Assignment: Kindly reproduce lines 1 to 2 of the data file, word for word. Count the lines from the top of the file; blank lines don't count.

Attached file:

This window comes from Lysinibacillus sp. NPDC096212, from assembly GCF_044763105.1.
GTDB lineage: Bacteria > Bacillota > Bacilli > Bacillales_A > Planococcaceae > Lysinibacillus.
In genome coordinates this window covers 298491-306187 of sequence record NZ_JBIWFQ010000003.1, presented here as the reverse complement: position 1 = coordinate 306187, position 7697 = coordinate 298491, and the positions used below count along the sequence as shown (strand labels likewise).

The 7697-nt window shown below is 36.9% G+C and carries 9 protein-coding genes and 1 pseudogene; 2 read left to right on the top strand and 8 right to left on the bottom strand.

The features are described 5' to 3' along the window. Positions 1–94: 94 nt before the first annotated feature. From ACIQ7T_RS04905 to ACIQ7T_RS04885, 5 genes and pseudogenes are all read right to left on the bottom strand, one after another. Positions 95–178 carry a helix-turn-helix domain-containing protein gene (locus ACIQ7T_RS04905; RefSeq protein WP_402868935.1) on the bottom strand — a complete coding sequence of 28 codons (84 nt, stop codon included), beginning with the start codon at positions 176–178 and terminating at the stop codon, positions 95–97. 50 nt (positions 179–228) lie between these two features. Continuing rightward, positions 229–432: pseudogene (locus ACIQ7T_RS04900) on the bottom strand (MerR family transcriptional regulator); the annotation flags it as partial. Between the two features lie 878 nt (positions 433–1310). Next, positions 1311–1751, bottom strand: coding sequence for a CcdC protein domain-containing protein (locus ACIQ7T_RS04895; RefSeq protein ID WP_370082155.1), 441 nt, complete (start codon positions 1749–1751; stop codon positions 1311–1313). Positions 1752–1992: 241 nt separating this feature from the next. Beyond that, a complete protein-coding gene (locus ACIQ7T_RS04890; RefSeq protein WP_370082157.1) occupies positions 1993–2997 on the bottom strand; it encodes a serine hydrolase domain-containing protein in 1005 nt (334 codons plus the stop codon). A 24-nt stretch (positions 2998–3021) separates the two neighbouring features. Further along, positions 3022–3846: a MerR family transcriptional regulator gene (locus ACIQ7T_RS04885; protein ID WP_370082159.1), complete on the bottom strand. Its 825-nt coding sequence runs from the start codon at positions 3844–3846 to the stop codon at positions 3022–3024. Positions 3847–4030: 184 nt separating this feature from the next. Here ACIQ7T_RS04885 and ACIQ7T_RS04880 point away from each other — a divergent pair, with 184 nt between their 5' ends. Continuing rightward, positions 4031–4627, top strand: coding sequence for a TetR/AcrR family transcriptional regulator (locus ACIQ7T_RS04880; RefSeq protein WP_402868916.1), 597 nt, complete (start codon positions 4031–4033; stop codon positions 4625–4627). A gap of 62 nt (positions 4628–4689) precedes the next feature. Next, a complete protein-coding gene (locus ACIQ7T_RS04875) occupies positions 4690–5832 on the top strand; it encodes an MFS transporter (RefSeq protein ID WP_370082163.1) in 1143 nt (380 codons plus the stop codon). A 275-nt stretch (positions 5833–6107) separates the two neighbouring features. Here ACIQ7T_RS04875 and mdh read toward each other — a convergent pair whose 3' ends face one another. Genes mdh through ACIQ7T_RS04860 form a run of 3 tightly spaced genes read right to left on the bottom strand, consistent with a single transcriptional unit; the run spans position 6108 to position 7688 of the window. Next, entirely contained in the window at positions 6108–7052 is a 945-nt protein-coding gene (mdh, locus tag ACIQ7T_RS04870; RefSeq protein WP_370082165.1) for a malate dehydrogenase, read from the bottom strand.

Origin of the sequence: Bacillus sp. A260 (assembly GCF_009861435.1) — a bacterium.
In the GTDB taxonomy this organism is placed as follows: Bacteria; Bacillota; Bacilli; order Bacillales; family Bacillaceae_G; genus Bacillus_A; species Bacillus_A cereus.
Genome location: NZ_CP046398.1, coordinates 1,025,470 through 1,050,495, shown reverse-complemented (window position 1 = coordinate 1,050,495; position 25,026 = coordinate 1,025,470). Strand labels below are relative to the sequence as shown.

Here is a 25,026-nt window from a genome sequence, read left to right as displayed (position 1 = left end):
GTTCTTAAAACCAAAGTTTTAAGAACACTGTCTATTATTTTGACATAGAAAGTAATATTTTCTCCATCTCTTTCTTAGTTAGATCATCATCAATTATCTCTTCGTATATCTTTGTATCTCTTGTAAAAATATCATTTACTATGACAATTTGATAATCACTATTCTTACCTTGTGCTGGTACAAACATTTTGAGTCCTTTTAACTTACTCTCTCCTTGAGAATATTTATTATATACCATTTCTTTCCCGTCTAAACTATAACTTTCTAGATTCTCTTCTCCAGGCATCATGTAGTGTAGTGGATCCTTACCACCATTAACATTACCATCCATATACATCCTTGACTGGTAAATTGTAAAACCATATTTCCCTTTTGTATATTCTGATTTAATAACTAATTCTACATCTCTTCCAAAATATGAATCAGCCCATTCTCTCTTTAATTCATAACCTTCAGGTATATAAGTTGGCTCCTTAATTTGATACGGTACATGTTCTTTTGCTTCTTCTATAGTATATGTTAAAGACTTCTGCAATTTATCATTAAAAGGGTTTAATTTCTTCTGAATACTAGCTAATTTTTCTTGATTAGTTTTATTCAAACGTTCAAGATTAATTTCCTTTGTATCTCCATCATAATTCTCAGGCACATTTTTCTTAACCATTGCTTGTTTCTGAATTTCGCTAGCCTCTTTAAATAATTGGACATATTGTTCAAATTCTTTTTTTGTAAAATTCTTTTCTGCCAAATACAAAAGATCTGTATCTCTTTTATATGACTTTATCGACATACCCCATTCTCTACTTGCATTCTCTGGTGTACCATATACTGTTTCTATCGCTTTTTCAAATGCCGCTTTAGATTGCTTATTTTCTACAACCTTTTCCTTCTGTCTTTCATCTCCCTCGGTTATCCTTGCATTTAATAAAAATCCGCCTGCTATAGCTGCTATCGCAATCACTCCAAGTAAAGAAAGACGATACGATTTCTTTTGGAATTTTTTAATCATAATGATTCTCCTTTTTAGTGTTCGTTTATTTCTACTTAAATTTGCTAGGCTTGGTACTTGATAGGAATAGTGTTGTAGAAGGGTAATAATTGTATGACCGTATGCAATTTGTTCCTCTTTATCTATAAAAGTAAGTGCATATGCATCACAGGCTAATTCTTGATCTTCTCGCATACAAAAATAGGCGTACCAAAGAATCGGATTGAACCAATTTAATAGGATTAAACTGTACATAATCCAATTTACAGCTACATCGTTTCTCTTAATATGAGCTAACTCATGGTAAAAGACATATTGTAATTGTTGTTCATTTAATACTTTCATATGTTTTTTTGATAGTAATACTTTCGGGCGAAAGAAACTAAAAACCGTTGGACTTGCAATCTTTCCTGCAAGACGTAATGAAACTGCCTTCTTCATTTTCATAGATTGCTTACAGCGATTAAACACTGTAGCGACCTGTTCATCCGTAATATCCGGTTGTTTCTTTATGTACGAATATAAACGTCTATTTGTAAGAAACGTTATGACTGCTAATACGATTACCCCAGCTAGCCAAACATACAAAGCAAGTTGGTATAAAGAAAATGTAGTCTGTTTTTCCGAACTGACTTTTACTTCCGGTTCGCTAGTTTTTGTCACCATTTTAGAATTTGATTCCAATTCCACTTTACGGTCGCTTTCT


This window comes from Lysinibacillus sp. NPDC096212, from assembly GCF_044763105.1.
GTDB lineage: Bacteria > Bacillota > Bacilli > Bacillales_A > Planococcaceae > Lysinibacillus.